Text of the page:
2004-01-30 / Sports

In Defense of Jaromir Jagr: A Metro Hockey Update

Hockey Columnist
By Andrei Petrovitch
In Defense of Jaromir Jagr: A Metro Hockey Update By Andrei Petrovitch Hockey Columnist


On Friday January 23, the New York Rangers finally got their man. The Rangers traded Anson Carter to the Washington Capitals for Jaromir Jagr, arguably the best right-winger in the National Hockey League today. Many around the league blasted Ranger General Manager/Coach Glen Sather for acquiring yet another expensive star player, with the most deafening boos coming from the New York sports media. However, the deal is certainly not as dumb as, say, Sherry Ross of The Daily News makes it out to be (besides, she clearly hates Sather anyway). So, today, you’ll be reading a different point of view.

Popular Criticism #1: The Ran g ers’ biggest problems are on de fense and in goal, as evidenced by their 9-1 loss to Ottawa on Jan uary 24; Jagr’s acquisition doesn’t address either of these needs.

True, he doesn’t, but what if the Rangers lost 2-1? Or 1-0? The point here is that a loss is a loss, no matter the differential. Jagr can’t play goal, but he can certainly help the differential move towards the Rangers’ favor, as he did against the Florida Panthers on January 27. Also, don’t forget that the team is missing blueline regulars Tom Poti, Darius Kasparitus, and Greg deVries to injury. Besides, the trade deadline is almost two months away, and defensemen and goaltenders will be available – just don’t expect any bruising Scott Stevens or Chris Pronger types. (By the way, the team DID acquire a defensman in Jamie Pushor, but this deal got little fanfare from the Ranger-hating press.)

Popular Criticism #2: Jaromir Jagr is just going to be the latest in a long line of superstar busts for the Rangers; he’s over the hill at 31-years old.

First, aside from Anson Carter and Alexei Kovalev, this notion of recent superstars fizzling in Madison Square Garden is overblown. Pavel Bure was averaging nearly a goal-per-game pace before repeated knee injuries put his career in jeopardy, while Eric Lindros has played strongly as of late. Before his personal demons overtook him midway through the 2001-2002 season, Theo Fleury was among the league leaders in points. Wayne Gret zky led the league in assists two out of the three years he played for the Rangers. Finally, Bobby Holik, when used properly, is still a premier checking center.

So what’s this crap about superstars "failing" here? Sure, Jagr probably won’t enjoy the 120-140 point seasons that he routinely had in the early to mid ‘90s with his original team, the Pittsburgh Penguins, but honestly, who will? In an era where the neutral-zone trap is king, and borderline minor leaguers are allowed to hook and slash the true talents of the league, the answer is NO ONE. And if a star player fails to perform well here, as in the case with Carter, then the team is justified in trying to upgrade. With that in mind, we should enjoy the offense that Jagr can provide.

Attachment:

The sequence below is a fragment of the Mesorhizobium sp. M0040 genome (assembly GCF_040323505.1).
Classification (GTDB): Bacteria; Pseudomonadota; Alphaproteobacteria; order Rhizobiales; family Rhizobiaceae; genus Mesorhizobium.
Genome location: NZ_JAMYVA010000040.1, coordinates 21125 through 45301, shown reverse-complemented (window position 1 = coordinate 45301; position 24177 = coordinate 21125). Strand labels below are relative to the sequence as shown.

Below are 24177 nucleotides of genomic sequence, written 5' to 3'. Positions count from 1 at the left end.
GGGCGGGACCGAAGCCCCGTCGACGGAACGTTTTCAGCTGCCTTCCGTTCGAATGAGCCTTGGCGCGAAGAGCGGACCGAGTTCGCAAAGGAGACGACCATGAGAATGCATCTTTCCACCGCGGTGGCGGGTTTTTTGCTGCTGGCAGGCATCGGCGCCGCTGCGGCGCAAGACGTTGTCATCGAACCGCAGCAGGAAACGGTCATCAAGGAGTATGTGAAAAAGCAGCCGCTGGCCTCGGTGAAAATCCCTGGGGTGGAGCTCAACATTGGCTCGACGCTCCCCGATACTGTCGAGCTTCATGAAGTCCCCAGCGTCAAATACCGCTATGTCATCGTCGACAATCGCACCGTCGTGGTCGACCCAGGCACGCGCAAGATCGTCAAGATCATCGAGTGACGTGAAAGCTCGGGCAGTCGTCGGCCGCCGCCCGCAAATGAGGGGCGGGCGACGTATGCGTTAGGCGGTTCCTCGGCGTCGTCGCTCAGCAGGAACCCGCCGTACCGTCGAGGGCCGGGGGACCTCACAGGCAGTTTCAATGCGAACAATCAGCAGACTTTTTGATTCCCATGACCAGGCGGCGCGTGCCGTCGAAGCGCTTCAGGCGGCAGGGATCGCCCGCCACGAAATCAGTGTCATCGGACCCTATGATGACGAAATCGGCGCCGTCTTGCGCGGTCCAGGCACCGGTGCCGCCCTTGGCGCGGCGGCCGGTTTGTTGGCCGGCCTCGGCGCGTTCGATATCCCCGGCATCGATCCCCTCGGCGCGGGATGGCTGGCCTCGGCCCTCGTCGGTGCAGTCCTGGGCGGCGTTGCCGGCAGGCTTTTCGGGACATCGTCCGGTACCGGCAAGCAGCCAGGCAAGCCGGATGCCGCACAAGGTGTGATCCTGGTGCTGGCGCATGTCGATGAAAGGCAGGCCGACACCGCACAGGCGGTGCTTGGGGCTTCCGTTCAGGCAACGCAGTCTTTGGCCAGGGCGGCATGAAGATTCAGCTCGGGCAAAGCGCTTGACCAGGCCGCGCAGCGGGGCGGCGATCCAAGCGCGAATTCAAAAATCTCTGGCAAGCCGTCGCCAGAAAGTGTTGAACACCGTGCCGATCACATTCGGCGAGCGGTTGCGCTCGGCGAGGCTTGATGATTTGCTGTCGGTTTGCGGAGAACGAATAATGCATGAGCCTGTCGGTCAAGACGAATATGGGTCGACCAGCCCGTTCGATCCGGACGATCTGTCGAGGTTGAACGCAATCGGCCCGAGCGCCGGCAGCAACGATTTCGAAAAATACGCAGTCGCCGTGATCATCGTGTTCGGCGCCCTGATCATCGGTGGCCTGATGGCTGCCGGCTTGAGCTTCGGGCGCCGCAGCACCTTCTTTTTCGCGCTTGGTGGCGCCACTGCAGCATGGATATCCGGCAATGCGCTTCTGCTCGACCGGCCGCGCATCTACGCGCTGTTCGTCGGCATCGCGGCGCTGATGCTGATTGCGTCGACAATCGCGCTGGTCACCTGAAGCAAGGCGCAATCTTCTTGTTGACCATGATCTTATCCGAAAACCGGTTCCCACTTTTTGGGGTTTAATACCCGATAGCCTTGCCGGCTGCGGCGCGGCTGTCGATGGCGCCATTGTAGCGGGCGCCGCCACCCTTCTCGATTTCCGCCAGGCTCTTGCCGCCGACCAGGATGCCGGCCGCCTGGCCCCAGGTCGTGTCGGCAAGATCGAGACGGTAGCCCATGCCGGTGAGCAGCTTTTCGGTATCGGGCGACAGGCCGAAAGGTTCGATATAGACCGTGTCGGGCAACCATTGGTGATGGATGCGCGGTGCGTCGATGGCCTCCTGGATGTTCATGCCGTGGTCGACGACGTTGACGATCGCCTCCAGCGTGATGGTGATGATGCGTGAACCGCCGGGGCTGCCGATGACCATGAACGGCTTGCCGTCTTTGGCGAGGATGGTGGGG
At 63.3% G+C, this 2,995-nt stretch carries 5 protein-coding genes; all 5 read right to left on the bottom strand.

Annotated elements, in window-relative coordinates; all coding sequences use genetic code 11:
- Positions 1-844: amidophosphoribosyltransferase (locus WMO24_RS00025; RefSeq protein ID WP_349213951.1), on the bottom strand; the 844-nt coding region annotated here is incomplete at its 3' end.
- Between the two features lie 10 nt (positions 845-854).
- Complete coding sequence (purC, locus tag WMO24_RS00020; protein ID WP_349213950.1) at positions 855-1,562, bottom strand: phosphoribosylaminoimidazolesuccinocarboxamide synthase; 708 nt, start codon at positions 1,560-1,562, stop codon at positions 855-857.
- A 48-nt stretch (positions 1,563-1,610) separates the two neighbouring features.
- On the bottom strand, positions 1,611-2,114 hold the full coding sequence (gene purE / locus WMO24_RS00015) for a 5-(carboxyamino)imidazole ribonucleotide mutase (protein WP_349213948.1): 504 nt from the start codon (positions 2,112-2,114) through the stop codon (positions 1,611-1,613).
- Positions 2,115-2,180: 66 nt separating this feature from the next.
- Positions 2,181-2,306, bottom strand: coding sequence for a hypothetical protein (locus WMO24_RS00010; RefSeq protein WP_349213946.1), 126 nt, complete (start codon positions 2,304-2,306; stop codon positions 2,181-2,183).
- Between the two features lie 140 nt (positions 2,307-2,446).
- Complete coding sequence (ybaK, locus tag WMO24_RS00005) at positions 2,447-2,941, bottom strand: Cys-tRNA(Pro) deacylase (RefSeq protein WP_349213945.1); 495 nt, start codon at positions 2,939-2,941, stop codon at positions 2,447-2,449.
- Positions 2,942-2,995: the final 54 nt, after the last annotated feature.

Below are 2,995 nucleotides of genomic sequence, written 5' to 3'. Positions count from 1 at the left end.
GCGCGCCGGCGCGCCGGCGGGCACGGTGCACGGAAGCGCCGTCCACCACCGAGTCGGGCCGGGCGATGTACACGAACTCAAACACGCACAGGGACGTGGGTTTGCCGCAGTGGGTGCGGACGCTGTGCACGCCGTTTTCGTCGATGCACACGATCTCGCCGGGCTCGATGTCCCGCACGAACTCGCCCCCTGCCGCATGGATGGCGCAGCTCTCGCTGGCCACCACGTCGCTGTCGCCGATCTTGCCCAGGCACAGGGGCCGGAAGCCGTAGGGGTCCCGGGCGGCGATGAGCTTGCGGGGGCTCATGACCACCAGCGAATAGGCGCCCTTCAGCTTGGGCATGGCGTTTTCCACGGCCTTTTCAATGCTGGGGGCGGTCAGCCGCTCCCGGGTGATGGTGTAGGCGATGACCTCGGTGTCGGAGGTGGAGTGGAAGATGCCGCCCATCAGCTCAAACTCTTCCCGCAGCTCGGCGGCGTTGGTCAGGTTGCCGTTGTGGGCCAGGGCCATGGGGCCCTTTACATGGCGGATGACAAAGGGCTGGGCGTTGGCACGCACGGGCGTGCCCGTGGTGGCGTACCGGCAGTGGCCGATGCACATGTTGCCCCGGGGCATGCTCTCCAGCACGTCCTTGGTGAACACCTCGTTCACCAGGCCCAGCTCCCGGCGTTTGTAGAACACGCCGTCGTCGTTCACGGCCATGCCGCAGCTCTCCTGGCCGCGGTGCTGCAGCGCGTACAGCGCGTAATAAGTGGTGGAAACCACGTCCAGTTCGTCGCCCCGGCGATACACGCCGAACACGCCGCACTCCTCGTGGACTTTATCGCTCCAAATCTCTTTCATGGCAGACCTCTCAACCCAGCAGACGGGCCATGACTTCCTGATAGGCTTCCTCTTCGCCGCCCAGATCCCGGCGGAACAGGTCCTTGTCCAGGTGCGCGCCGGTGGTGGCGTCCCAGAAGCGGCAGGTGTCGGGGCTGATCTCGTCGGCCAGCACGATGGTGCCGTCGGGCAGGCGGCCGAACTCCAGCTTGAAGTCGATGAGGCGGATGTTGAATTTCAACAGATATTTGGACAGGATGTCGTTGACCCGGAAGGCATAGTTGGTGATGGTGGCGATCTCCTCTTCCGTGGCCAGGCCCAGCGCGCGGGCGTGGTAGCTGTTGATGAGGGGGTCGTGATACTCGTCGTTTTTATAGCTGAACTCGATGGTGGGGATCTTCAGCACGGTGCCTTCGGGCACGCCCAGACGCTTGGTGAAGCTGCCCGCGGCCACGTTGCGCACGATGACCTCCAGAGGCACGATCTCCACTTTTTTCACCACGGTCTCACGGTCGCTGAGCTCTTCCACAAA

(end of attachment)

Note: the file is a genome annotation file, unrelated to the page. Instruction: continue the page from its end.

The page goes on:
Popular Criticism #3: Glen Sather made this trade to save his job.

So what? Hell, I make a dozen drastic decisions each day to save mine.

Popular Criticism #4: If the Rangers hadn’t traded away all those prospects and draft picks in previous deals, they would be much better today, and would have no need for Jagr.

Coulda’, woulda’, shoulda’. This is a favorite of area hockey writers like Ross and Rick Carpiniello. Of all the prospects and draft picks dealt away, just who has become a consistent regular NHLer? Rico Fata, who was traded away for Kovalev? A 20-goal scorer for Penguins, the worst team in hockey, thus making him the hockey equivalent of summer school valedictorian.

Filip Novak, who was traded for Bure? He can’t even crack their struggling defensive lineup. Defenseman Marek Zidliky, who was traded to the Nashville Predators for goalie Mike Dunham? He’d never put up those numbers playing behind stalwarts like Poti and Brian Leetch. Manny Mal hotra, who was traded to the Dallas Stars for Martin Rucinsky? He’s already been dumped on waivers. Mike Mottau? Please.

With the exception of Mike York, the majority of the prospects that the New York media salivate over have, to put it politely, sucked, or at least would have sucked if they stayed here85and even York demonstrated difficulty playing in the rough and tumble Eastern conference over the course of an 82-game season.

Popular Criticism #5: With a salary cap looming in the next collective bargaining agreement, tak ing on the salary of a player like Jagr is insane. Besides, the Rangers are overpaid anyway.

Second point first: get over it. It’s not your money, and after this season only a few players a under contract anyway. In regards to a possible cap, it should be pointed out that the Capitals are subsidizing a large part of Jagr’s $11 million dollar per year salary – after all, it was them and not the "evil, money splurging Ranger$" that signed him to such a ludicrous contract in the first place.

The subsidies can help the Rangers deal with any cap issues the organization may face, although, in fairness to the critics, it is not known if the league will count the full value against the team. But that condition is not certain, and chances are that league commissioner Gary Bettman won’t get everything he wants.


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